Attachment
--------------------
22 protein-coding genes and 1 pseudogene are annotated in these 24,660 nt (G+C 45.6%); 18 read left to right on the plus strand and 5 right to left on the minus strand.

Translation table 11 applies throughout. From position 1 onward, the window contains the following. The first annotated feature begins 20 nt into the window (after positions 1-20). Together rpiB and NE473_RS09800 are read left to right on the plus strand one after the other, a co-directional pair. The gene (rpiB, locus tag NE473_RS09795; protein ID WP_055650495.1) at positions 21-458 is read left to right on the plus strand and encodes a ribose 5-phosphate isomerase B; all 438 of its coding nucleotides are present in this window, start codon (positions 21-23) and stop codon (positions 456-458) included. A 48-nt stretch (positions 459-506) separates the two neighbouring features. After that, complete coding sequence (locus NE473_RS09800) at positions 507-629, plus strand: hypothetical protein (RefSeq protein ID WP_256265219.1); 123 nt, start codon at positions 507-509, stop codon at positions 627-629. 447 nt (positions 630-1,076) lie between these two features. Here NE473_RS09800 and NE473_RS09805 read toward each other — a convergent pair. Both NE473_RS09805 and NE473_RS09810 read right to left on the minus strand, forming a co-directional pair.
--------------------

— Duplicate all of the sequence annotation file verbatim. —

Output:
22 protein-coding genes and 1 pseudogene are annotated in these 24,660 nt (G+C 45.6%); 18 read left to right on the plus strand and 5 right to left on the minus strand.

Translation table 11 applies throughout. From position 1 onward, the window contains the following. The first annotated feature begins 20 nt into the window (after positions 1-20). Together rpiB and NE473_RS09800 are read left to right on the plus strand one after the other, a co-directional pair. The gene (rpiB, locus tag NE473_RS09795; protein ID WP_055650495.1) at positions 21-458 is read left to right on the plus strand and encodes a ribose 5-phosphate isomerase B; all 438 of its coding nucleotides are present in this window, start codon (positions 21-23) and stop codon (positions 456-458) included. A 48-nt stretch (positions 459-506) separates the two neighbouring features. After that, complete coding sequence (locus NE473_RS09800) at positions 507-629, plus strand: hypothetical protein (RefSeq protein ID WP_256265219.1); 123 nt, start codon at positions 507-509, stop codon at positions 627-629. 447 nt (positions 630-1,076) lie between these two features. Here NE473_RS09800 and NE473_RS09805 read toward each other — a convergent pair. Both NE473_RS09805 and NE473_RS09810 read right to left on the minus strand, forming a co-directional pair.